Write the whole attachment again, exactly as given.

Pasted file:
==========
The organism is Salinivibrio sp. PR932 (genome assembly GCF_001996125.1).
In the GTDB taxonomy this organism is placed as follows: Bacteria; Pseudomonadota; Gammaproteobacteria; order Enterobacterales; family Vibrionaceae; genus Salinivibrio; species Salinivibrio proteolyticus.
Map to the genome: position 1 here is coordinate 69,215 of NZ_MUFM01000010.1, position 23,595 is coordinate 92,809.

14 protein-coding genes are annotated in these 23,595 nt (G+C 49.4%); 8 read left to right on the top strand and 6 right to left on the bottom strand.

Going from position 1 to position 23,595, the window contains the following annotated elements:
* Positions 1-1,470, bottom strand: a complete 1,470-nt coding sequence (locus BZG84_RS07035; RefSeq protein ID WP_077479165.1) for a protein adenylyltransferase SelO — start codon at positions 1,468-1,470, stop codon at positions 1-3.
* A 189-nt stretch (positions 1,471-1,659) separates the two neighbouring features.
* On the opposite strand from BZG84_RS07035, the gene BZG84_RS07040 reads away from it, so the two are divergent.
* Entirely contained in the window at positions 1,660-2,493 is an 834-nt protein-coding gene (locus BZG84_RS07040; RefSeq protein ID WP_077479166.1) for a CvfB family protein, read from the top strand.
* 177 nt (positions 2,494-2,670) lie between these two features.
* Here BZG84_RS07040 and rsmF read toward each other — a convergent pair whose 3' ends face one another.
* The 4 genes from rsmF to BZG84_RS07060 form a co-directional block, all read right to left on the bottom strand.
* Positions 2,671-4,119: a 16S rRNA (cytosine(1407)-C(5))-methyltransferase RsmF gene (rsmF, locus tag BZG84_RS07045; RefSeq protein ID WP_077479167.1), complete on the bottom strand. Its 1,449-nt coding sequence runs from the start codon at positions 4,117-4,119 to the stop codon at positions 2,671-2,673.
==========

The organism is Salinivibrio sp. PR932 (genome assembly GCF_001996125.1).
In the GTDB taxonomy this organism is placed as follows: Bacteria; Pseudomonadota; Gammaproteobacteria; order Enterobacterales; family Vibrionaceae; genus Salinivibrio; species Salinivibrio proteolyticus.
Map to the genome: position 1 here is coordinate 69,215 of NZ_MUFM01000010.1, position 23,595 is coordinate 92,809.

14 protein-coding genes are annotated in these 23,595 nt (G+C 49.4%); 8 read left to right on the top strand and 6 right to left on the bottom strand.

Going from position 1 to position 23,595, the window contains the following annotated elements:
* Positions 1-1,470, bottom strand: a complete 1,470-nt coding sequence (locus BZG84_RS07035; RefSeq protein ID WP_077479165.1) for a protein adenylyltransferase SelO — start codon at positions 1,468-1,470, stop codon at positions 1-3.
* A 189-nt stretch (positions 1,471-1,659) separates the two neighbouring features.
* On the opposite strand from BZG84_RS07035, the gene BZG84_RS07040 reads away from it, so the two are divergent.
* Entirely contained in the window at positions 1,660-2,493 is an 834-nt protein-coding gene (locus BZG84_RS07040; RefSeq protein ID WP_077479166.1) for a CvfB family protein, read from the top strand.
* 177 nt (positions 2,494-2,670) lie between these two features.
* Here BZG84_RS07040 and rsmF read toward each other — a convergent pair whose 3' ends face one another.
* The 4 genes from rsmF to BZG84_RS07060 form a co-directional block, all read right to left on the bottom strand.
* Positions 2,671-4,119: a 16S rRNA (cytosine(1407)-C(5))-methyltransferase RsmF gene (rsmF, locus tag BZG84_RS07045; RefSeq protein ID WP_077479167.1), complete on the bottom strand. Its 1,449-nt coding sequence runs from the start codon at positions 4,117-4,119 to the stop codon at positions 2,671-2,673.